Aled Owen, twice World Champion, four times Welsh National winner and Supreme Champion, has run for his country at 36 Internationals.
Aled is based on a farm set in Penyfed, in Wales. He balances his work on the farm with his competitive games. When asked about his approach, he commented ” Well I don’t think you can ever stop learning and my handling has definitely improved with time.”
It’s now twenty years since I was first in the team with Roy and I won the Supreme with him in 1999… Oh, he was a tremendous dog, brilliant and I’d love to have him still in the pens. Old Roy was very similar to Cap, great in his farm work, but able to adjust to trials – without hesitation. Both strong dogs…”
His brother bred ‘Old Roy’ from his dog Nel and Aled’s dog Ben. “He was sold as a pup to Dei Roberts, Penlan, Bala and I bought him when he was 12 months old. The other Roy was a service pup that I’d bred myself. Old Roy wasn’t the greatest breeder; the best i had from him was a dog called Dan who came seventh in the Supreme in 1997. I sold him because I saw Bob and I wanted Bob straight away and Bob was a brilliant breeder and I haven’t had to buy anything since…”
All Aled’s dogs go back to Bob and the younger Roy. He did actually buy Gwyn from Pennant Williams because he wanted a line from Wyn Edwards’ famous Bill, a dog he really admired.
Now all his dogs carry his breeding lines, including amazingly, two that really do roll back the years – Ben, his 1985 Welsh National Champion and Jess, the first bitch he ever had that his father bought in 1976. “Jess was out of Dick Nicholl’s Cap and Jill and she’s in all of my dogs.”
Does Aled have any preference for any of his four champions?
“No, no I don’t. The four of them were great dogs and what they all did meant a lot to me at the time they did it.”
How has trialling changed since you started?
Aled is well placed to take a view on how sheepdog trialling stands today since he’s been visiting overseas countries for many years and knows the domestic scene backwards.
“There’s no doubt that, worldwide, trialling has grown in popularity and is set to go on that way. There are excellent top-class handlers in a number of countries now, some of them as good as anywhere, but in North Wales at the moment, there are fewer people running compared with what there used to be – still excellent handlers, but fewer of them.”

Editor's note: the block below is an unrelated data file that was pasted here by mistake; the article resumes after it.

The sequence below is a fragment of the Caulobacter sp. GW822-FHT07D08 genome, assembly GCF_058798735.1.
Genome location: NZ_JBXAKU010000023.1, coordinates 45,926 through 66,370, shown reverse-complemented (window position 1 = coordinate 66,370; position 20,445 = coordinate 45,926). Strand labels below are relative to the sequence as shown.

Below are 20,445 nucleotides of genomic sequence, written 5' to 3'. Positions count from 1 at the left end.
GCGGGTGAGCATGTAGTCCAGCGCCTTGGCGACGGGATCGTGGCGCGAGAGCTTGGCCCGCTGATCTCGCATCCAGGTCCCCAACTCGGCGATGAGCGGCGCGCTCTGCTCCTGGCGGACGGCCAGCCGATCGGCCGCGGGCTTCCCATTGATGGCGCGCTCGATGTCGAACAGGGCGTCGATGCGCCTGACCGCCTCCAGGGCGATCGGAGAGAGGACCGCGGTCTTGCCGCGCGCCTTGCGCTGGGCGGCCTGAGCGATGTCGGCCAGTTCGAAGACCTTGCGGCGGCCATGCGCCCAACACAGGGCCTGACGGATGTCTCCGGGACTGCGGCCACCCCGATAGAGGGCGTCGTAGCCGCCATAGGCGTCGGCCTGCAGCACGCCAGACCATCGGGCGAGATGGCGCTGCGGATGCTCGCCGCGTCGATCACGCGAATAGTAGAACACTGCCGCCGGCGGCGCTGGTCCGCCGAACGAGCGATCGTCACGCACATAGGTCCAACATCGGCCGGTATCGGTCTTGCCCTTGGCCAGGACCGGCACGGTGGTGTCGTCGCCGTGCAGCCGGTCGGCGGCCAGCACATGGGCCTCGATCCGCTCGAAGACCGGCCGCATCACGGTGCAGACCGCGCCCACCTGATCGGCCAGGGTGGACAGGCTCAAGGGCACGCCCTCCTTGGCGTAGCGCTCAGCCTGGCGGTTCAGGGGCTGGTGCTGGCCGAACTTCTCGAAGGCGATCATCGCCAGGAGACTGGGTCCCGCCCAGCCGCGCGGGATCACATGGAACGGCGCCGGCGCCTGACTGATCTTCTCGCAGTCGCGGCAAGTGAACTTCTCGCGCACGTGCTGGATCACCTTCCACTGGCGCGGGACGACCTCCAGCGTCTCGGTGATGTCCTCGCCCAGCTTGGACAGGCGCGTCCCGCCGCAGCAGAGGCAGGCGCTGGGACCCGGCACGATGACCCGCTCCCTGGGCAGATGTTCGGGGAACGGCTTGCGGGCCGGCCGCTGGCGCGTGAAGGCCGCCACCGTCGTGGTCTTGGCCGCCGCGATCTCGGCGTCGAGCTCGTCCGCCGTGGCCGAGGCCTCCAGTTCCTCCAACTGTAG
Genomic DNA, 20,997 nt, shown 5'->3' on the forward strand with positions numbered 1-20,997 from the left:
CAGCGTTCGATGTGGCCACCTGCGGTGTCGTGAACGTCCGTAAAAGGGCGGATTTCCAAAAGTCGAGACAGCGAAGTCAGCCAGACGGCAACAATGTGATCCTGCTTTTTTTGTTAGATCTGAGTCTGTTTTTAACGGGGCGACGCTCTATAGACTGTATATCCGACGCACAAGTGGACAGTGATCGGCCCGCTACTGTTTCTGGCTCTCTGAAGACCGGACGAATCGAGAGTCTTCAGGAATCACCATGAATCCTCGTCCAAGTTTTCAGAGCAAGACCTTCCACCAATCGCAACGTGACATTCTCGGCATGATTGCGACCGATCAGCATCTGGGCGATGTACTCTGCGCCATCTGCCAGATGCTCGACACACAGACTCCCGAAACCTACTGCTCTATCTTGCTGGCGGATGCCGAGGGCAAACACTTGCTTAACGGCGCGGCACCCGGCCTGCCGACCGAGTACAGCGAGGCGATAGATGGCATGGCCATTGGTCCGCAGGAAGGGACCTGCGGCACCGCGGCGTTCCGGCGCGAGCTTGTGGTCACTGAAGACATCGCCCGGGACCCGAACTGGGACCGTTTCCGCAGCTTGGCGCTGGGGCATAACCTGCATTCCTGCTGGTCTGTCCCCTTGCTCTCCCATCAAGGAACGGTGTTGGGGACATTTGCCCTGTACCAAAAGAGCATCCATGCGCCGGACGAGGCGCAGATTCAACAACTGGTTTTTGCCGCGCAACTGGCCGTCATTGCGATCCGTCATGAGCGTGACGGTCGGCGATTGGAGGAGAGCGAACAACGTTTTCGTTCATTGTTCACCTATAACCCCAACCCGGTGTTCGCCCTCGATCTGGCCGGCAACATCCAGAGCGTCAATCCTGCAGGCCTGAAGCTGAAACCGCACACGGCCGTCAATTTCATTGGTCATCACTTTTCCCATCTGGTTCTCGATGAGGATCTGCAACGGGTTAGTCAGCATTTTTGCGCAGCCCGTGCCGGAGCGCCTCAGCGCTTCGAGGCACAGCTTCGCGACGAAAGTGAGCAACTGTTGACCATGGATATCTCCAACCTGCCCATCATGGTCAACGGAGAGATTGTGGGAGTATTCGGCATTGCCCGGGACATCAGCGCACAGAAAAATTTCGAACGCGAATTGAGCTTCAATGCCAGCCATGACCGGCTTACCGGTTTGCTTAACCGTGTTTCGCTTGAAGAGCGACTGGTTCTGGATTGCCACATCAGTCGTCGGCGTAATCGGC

Do you ever feel the pressure of living up to expectations or feel nervous?
“No I don’t feel any pressure. There’s a little bit of nervousness, yes, because you need it, but not much. You have to go out there fully aware of what’s ahead of you and where things can go wrong and I’ve proved that over the years.”
What are the qualities that top handlers must have?
“People have different personalities and their dogs have to match them so I couldn’t say that my type of dog would be right or as good in other people’s hands… There are different types of dog and different types of handling and the two have to come together…
Personally I like a natural working dog and definitely one that’s in contact and I don’t like one that isn’t. One that’s going forward a bit, over here, over there, forward a bit, over here, over there. And I judge according to that preference too, but a lot don’t. They look at the sheep and the line, but not what the dog’s doing. it could be way out of contact and still get good points… A dog that’s in contact can move sheep with very little movement and actually that’s the way the old handlers used to work with those line dogs.”
Source: Champion Chat, July/August 2016: www.isds.org.uk
CSJ is very grateful to Aled Owen for judging the A Way with Dogs Trial.
Meet Karolina Dyszy
Karolina Dyszy did an amazing job for us, releasing the sheep, when we were filming A Way with Dogs. Karolina is a competitor and trainer from Poland who is making quite a name for herself in North Wales, around the village of Ty Nant, Corwen, better known as the stamping ground of Aled Owen, multiple World and International Supreme Champion.
When Karolina saw an advertisement on the Social Media Site, Facebook, for a lambing assistant in North Wales in the spring of 2015, she applied to Gwyn Lighfoot, who had placed the advertisement, immediately as she was interested in coming to the UK to broaden her experience of sheep and dogs. When she learned from Gwyn that the job was actually on Aled Owen’s farm she admits that she would have been heartbroken if she had not had the job, which was the job of her dreams. She began work at Penyfed in the spring of 2015 and is still there, working with Aled.